Barthes, Roland. Camera Lucida. New York: Hill and Wang, 1981. Print.
Part investigation into the nature and essence of photography, part eulogy to his late mother Henriette, Camera Lucida is Barthes’s only book dedicated to photography ironically published a mere two months before his own untimely death. In it, Barthes’s discloses his strategy of the “studium” and “punctum”, terms that act as metaphors for what is visible and signified in an image. Crucial to my methodology is the paradoxical notion of the simultaneously readable and unreadable, the image as site of both death and resurrection as well as its power to affect the viewer.
Draney, Brenda. WATERMARKS: Resonant Absences in Painting and Memory. MAA thesis. Emily Carr University of Art and Design, 2009. Print.
Having just recently discovered Canadian contemporary artist Draney whose paintings are engaged with creating moments that mimic how it is that we remember, I am delighted for the opportunity to be able to reference a body of work with which my practice has so much in common. Draney’s images offer up fragmented bits of information, referencing the non-linear and tangental qualities of memory. It is, however, her treatment of what is not there, the emphasis on absence, that is of special interest to me as my practice delves deeper into its own use of voids and what that might look like as a way of speaking to the act of remembering. Also of note is the emphasis in Draney’s work on the ambiguous and the obscure.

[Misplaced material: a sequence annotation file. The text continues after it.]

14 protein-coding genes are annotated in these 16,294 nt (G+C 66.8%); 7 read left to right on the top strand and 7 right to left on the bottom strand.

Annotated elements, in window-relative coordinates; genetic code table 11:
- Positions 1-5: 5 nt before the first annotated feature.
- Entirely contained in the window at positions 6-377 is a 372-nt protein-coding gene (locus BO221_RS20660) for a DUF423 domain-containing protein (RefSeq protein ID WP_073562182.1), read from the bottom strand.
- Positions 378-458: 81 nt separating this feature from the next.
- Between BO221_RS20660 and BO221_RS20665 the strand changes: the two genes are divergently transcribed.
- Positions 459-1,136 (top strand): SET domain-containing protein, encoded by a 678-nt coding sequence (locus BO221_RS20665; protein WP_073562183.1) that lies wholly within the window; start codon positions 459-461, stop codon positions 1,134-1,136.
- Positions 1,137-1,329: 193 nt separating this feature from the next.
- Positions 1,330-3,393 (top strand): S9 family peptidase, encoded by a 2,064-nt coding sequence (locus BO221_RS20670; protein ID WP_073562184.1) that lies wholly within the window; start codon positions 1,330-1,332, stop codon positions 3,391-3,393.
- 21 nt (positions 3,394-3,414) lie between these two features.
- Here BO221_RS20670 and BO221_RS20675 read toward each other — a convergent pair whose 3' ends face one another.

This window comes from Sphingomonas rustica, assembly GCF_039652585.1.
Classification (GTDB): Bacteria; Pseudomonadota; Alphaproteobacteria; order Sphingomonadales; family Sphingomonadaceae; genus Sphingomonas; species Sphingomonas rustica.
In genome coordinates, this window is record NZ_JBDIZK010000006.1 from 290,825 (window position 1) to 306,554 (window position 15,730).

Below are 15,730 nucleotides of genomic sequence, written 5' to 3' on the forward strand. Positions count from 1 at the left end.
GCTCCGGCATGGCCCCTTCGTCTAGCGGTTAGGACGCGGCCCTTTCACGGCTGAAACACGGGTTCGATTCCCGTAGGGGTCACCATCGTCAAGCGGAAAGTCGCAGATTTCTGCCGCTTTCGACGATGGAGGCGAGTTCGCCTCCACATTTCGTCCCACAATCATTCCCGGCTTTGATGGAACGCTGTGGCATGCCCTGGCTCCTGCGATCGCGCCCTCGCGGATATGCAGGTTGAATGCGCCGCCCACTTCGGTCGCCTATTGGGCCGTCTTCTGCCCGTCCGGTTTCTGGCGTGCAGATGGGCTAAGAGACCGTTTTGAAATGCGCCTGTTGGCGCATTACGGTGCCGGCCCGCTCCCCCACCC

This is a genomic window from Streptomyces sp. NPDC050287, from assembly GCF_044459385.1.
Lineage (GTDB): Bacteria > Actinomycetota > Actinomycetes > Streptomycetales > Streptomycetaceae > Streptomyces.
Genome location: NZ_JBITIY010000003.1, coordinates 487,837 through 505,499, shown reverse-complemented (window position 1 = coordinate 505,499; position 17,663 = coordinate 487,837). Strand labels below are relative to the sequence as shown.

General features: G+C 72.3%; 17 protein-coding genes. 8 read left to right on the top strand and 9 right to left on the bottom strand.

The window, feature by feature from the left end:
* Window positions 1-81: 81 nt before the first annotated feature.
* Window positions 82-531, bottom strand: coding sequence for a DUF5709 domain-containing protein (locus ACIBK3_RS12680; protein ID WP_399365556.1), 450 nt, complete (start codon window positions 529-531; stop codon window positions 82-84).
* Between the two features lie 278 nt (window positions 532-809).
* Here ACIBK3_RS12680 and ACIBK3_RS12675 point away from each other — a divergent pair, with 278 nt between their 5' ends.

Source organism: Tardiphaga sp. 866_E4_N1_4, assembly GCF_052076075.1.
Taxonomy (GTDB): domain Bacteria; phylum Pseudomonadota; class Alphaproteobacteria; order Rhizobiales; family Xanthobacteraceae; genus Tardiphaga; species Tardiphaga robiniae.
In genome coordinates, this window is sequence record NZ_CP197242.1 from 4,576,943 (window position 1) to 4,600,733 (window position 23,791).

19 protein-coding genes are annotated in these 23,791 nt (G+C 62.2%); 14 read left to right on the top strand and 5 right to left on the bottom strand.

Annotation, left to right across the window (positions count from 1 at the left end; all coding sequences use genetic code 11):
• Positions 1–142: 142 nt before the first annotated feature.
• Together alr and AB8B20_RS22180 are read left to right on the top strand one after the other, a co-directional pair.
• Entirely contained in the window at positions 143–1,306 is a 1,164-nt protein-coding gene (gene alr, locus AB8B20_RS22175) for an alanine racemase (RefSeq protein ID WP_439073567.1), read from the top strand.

South African born artist Dumas (1953) has worked in a variety of mediums throughout her career, limiting herself to oil on canvas and ink on paper only in recent years. Her focus however, has remained relatively constant, drawing on topical and contentious materials for her figurative work, she combines the personal with the political. Her subjects range from famous figures to family, friends and anonymous persons and her works have been described as capturing a “discomforting intimacy” and are often suffused with a strong psychological presence – dark, disturbing and poignant. Eerily odd, Dumas’ work functions to draw attention to both irretrievable indifference as well as to shifts in perceptions.